TPS Marine Rescue Woman in Crisis, 141st rescue of 2020

By Ron Fanfair, Toronto Police Service Published: 2:13 p.m. August 24, 2020
Updated: 3:13 p.m. August 24, 2020

Members of the Toronto Police Marine Unit acted fast to rescue a woman in crisis, who had either jumped or fallen in to Lake Ontario. This was the 141st rescue by the Marine Unit in 2020.

A group of people in TPS uniform on a lakefront boardwalk
Marine Unit members (from L to R) Sgt. Jeffrey Correira, Constables Ellie Edwards, Kevin Lee, Geoffrey Henderson and Thomas Sommer helped rescue a woman from drowning

As he was reporting for his shift in the TPS Boat House at 7 a.m. on August 22,  Sgt. Jeffrey Correia heard a female screaming.  

“The screaming was coming from near the basin and the harbour wall,” he said. “When I looked over, I couldn’t see anybody.  But it was obvious that someone was in the lake as I could hear the screams.” 

Correia ran to the front desk and alerted the station duty operator who sounded the general alarm.

Constables Ellie Edwards, Geoffrey Henderson, Thomas Sommer and Kevin Lee immediately acted and joined Correia in the search.

“We ran out around the basin to the harbor wall where we saw a female in the water screaming and suffering obvious signs of crisis,” said Correia, who has been with the Service for 15 years. “We yelled to her and threw her a ring buoy to keep her afloat.”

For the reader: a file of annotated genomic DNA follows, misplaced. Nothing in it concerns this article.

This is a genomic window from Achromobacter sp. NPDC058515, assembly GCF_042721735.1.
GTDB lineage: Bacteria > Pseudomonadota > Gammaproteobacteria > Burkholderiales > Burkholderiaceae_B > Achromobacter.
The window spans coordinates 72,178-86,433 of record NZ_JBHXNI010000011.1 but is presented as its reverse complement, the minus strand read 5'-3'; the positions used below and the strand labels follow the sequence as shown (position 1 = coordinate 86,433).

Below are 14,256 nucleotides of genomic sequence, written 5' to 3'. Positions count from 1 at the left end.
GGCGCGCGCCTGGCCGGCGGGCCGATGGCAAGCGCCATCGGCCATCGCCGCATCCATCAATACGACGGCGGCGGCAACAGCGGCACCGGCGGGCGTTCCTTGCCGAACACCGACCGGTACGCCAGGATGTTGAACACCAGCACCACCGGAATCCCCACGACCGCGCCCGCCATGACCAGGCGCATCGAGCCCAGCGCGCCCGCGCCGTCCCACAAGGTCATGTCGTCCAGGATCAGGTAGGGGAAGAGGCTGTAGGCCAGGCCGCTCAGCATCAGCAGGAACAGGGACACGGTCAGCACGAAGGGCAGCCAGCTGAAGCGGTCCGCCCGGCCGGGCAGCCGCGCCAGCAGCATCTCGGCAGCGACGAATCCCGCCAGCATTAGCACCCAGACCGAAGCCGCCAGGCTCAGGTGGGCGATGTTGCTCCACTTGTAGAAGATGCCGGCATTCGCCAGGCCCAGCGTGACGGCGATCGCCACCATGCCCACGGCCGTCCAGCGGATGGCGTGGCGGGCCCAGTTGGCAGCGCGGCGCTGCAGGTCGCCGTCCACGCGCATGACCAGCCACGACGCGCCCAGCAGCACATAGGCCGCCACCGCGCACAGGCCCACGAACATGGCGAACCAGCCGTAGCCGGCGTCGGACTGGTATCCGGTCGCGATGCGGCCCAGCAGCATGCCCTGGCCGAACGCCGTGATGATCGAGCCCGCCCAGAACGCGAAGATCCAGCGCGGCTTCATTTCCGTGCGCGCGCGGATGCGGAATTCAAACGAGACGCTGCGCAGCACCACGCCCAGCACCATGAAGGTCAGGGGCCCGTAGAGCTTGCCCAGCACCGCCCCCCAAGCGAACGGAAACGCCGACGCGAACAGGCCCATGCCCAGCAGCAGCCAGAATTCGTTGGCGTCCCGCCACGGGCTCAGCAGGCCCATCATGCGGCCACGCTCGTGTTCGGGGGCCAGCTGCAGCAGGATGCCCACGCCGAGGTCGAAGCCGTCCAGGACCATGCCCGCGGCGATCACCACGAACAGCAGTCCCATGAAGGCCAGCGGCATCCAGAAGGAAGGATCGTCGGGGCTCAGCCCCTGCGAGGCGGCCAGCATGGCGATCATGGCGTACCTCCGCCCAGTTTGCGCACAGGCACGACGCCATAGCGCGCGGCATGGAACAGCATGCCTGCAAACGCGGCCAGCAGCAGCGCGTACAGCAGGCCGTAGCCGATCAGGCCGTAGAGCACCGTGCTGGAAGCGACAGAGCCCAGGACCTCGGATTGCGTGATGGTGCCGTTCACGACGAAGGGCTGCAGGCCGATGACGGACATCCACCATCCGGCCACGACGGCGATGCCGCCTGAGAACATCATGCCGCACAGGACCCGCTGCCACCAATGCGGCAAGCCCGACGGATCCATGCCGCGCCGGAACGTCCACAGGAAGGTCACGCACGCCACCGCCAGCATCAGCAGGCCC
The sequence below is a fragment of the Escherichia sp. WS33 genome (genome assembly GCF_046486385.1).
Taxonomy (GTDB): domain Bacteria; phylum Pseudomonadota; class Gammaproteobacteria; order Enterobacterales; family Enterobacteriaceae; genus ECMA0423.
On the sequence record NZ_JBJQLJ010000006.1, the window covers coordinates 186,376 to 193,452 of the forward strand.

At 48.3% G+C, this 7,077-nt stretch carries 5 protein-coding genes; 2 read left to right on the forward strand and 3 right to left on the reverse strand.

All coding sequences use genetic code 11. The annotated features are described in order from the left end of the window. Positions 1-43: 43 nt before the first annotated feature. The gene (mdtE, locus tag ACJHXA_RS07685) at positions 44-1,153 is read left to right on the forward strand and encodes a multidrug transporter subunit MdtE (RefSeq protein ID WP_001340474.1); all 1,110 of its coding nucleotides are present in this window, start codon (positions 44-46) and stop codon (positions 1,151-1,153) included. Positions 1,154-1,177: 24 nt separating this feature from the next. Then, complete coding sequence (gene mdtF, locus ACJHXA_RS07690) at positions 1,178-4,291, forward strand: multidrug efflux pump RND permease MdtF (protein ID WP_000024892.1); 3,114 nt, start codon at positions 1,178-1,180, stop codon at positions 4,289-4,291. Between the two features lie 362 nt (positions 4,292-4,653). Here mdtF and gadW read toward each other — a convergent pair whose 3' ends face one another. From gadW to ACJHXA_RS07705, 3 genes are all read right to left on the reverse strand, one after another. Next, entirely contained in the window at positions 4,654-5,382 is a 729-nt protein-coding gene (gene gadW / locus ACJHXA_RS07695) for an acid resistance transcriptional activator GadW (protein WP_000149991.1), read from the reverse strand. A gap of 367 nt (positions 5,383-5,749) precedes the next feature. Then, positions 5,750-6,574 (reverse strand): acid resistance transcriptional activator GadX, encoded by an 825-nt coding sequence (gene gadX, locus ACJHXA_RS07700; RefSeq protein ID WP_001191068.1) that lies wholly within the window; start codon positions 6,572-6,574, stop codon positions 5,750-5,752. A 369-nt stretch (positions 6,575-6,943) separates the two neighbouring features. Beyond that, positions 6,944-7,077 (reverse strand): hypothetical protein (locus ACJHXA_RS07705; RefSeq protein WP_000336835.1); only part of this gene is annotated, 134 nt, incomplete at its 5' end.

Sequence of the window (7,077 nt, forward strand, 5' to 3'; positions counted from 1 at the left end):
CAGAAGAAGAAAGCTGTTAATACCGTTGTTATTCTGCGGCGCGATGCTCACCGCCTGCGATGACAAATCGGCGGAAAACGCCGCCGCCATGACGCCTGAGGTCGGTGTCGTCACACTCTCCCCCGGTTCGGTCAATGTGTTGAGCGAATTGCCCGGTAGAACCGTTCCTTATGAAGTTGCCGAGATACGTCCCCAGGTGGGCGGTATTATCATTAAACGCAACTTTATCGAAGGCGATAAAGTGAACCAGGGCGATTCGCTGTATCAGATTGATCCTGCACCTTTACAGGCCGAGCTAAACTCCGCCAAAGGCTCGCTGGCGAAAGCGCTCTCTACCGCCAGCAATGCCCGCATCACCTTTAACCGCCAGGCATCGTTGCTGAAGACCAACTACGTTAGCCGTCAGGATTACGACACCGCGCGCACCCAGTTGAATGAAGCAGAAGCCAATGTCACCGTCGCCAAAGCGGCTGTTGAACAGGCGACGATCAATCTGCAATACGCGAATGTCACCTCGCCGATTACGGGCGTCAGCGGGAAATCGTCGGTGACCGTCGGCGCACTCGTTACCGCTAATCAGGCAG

Constable Ellie Edwards, who transferred from 33 Division to the Marine Unit last March, jumped into the water.

“Constable Edwards was worried the female would slip through the ring buoy and  resist police assistance because she was screaming, ‘Let me drown, let me drown’,” Correia noted. “Constable. Edwards talked to the woman while treading water and calmed the woman down and helped to de-escalate the situation.”

Edwards pulled  the woman in the ring buoy to the basin where a boat was docked on the wall.

“We dropped the swim ladder down and helped pull the woman up,” said Correia. “That was a lot easier than pulling her up a six-foot wall.”

He said it took only about five minutes to get the woman out of the water from the time he heard the screams.  

“It was quick, but we worked as a team to do what we had to do to get this woman out of the water,” said Correia, who also recently joined the Marine Unit five months ago. “Everyone came down and we had officers ready if the situation changed.”

“Many of our rescues involve people in crisis,” said S/Sgt. Sam Cosentino of the Specialized Emergency Response Marine Unit. 

“Our members are highly trained professionals who are capable of dealing with any water-related emergency. They love what they do and come to work every day ready to face any challenge that Lake Ontario throws our way. I am very proud of all the members at the Marine Unit and the work they do.”

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